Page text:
MASINLOC, Zambales: Fishermen from Subic, the southernmost of town of Zambales, up to Santa Cruz town in the north and the Pangasinan province began sailing their boats on Wednesday evening to Panatag Shoal, a traditional rich fishing ground in the South China Sea (West Philippine Sea).
President Rodrigo Duterte, coming from his recent state visit to China, had announced that Filipino fishermen can soon go back to fishing at the shoal.
Filipino fishermen have waited for months as ships of the Chinese Coast Guard remained posted at Panatag Shoal or Scarborough Shoal preventing them from going inside its lagoon.
Driven away by the Chinese after every attempt to fish in the area, many boats have decided to stay away and adopt a wait-and-see attitude.
Others opted for other sources of livelihood but insisted to return to fishing and said their lack of income has caused their children to quit school.
Government officials, including the governor of Zambales, have advised the fishermen to refrain from going to Panatag Shoal to avoid trouble, even as aninternational court recognized the Philippines’ rights to fish there.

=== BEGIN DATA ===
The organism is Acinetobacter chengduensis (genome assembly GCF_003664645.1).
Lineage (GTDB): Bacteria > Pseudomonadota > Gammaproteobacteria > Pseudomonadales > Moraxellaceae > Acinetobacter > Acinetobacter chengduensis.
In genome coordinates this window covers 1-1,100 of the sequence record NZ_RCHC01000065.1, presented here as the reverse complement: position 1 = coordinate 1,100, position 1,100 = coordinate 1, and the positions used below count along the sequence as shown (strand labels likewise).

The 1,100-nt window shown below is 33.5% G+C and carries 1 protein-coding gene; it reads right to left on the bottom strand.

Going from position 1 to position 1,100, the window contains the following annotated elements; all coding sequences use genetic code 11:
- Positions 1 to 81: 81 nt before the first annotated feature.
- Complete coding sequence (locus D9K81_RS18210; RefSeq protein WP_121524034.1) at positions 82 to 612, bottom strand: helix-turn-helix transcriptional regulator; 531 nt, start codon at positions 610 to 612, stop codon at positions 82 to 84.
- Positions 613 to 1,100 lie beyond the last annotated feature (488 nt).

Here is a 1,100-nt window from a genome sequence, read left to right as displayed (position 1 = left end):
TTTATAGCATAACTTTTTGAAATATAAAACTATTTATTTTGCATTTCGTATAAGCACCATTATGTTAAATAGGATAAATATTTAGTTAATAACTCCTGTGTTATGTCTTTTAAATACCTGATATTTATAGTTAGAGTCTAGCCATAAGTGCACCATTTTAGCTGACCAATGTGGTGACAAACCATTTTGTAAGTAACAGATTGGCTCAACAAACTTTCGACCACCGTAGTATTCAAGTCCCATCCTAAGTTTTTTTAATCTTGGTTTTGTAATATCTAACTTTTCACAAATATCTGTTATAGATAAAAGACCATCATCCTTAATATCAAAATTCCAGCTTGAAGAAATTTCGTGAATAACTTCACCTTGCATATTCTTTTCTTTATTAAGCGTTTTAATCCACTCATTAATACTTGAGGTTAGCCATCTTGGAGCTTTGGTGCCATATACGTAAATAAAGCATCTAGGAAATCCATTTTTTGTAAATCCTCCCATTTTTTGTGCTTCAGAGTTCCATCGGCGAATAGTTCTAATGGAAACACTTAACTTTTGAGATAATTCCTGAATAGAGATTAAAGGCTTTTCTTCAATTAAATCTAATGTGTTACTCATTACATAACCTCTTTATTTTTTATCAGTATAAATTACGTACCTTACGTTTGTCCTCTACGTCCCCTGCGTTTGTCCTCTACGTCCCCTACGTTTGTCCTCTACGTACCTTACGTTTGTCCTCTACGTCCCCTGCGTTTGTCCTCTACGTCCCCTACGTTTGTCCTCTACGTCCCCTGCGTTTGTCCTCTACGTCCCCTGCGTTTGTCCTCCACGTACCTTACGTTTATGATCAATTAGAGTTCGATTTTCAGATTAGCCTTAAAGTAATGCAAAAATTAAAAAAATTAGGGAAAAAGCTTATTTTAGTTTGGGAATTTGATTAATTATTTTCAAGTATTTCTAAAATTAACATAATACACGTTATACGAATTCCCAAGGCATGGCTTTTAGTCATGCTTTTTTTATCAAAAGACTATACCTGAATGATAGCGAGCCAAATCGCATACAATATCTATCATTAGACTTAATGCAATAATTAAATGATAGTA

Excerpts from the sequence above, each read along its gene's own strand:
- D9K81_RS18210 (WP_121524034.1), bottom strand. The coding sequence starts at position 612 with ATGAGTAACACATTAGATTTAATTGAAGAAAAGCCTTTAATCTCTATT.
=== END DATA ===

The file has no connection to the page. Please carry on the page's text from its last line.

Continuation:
Fishermen from the fishing village of Sisiman in Mariveles, Bataan lauded the good news of the President and said they were rushing the repair of their fishing boats and getting ready to sail anytime.
Flordeliza Salota, president of the 500-strong Sisiman Fishing Operators Association, said they are raring to go back to the contested shoal after months of having no income.
Panatag Shoal is located some 230 kilometers off the coast of Zambales and was a common fishing ground of Filipino, Chinese and even Vietnamese fishermen until it was occupied by the Chinese Navy after a stand-off with the Philippine Navy in 2012.
The Philippines challenged China’s claims to Panatag Shoal and Spratly islands in the South China Sea before the International Arbitration Court at The Hague, The Netherlands.
On July 12 this year, the international tribunal ruled China’s claim has no basis in international law.
The decision also stated that China violated the Philippines’ right to fish and explore for resources in waters within its 370-kilometer exclusive economic zone.
China, which refused to take part in the arbitration, also rejected the ruling and maintained its occupation of Panatag Shoal and in all other islands in the Spratlys.
In September this year, Filipino fishermen were again driven away by the Chinese Coast Guard and only allowed them access to the lagoon under limited fishing hours.